- Visit ideal resident candidates with video: If specific residents are ideal candidates for aquatic therapy, take some videos of your HydroWorx equipment, and use those to introduce the idea. Visiting a resident in their apartment or rooms and sharing the video via an iPad or tablet can help ease any fears or questions they may have about the concept.
In addition to these methods, be sure to educate your current staff and residents about water therapy and involve them in the mission.
Reasons to Offer Aquatic Therapy as a Senior Living Amenity
When discussing aquatic therapy with prospective residents, remember to focus on its advantages and identify how it can benefit them specifically. To this point, multiple features of aquatic therapy can help unique senior populations.
- Compression: The deeper you go into water, the more hydrostatic pressure your body experiences. In a typical aquatic exercise environment, the body experiences about 1.4 psi or 72.4 mmHg of pressure, which is greater than that applied by a standard compression stocking. Therefore, an aquatic environment acts as a useful compression device. Hydrostatic pressure can be a successful tool to use when working with swelling injuries or conditions like edema or lymphedema. The pressure decreases swelling while the patient completes their exercise and rehab programs.
- Improved breathing capacity: When a person submerges in water up to their neck, the hydrostatic pressure applies constant resistance to the chest wall while it expands and compresses with their breath. It helps improve respiratory muscle strength, allowing patients to experience greater respiratory muscle efficiency outside the water. Additionally, by forcing patients to release more air than they would usually exhale and improving respiratory muscle strength, aquatic therapy also increases lung capacity and improve outcomes for patients with COPD.
- Pain reduction: By applying constant resistance to the body, hydrostatic pressure continuously signals nerve endings. In response, the nervous system automatically dulls the signals from sensory neurons. It effectively decreases muscle pain, making it easier for patients to move, work out and stretch. This benefit is particularly essential for patients with neurological or musculoskeletal disorders that cause hypersensitivity, such as fibromyalgia, sciatica and chronic pain. It is also beneficial for patients who experience sensory overload, like those with autism or attention disorders.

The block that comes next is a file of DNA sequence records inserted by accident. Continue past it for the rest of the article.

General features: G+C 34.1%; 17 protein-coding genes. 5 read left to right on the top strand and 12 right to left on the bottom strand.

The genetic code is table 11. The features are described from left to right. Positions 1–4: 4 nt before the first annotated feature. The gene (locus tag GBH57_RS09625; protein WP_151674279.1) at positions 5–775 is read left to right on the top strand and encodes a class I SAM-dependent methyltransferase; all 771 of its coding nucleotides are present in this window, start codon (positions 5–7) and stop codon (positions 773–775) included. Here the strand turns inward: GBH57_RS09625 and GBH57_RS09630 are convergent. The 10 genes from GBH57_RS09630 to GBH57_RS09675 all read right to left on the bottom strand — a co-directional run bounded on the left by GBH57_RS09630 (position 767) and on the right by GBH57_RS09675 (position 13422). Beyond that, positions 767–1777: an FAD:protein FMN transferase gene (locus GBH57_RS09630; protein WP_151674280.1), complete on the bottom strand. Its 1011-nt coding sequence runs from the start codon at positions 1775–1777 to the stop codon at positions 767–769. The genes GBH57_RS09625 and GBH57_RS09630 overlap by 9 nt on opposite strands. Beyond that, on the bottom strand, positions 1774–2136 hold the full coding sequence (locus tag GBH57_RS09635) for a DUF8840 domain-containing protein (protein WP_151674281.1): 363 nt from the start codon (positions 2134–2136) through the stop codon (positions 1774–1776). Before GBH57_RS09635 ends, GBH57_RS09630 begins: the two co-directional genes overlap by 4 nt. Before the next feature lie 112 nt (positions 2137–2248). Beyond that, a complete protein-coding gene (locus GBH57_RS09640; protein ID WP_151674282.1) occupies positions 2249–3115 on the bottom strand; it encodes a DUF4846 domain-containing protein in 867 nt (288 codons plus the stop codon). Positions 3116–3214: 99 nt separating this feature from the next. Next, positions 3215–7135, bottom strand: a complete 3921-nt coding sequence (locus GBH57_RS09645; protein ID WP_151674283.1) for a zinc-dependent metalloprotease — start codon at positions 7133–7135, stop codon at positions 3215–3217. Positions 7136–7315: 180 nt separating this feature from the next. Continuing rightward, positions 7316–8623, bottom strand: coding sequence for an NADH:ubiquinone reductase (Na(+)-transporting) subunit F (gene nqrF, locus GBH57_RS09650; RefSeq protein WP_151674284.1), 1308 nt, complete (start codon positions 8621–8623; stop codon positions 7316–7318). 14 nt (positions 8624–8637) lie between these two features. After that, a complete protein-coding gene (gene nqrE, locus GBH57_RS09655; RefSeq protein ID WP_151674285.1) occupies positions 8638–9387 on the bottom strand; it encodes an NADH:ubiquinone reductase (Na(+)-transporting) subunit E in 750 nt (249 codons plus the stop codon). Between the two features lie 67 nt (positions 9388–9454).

- Improved circulation: Another significant advantage of hydrostatic pressure is its ability to increase circulation. By applying pressure to the body, hydrostatic pressure helps assist venous return, returning deoxygenated blood cells to the heart and lungs to pick up more oxygen. These oxygenated cells then return to working muscles, supplying them with oxygen to help them work better. Increased circulation also helps remove lactic acid from muscles that perform strenuous activity, reducing muscle soreness and swelling after exercise and improving performance during exercise. This benefit is particularly useful for people with circulation issues and those looking to enhance exercise performance.
- Fall reduction: One in four Americans aged 65 or older will fall each year, and the statistic rises with age. Falls are the leading cause of fatal injuries and non-fatal traumas for older adults, making fall risk a substantial concern for seniors looking to get and stay fit. Fortunately, aquatic exercise helps prevent falls in and out of the pool — the water cushions users from hard impact, and the improved strength and balance from exercise keep them on their feet on land.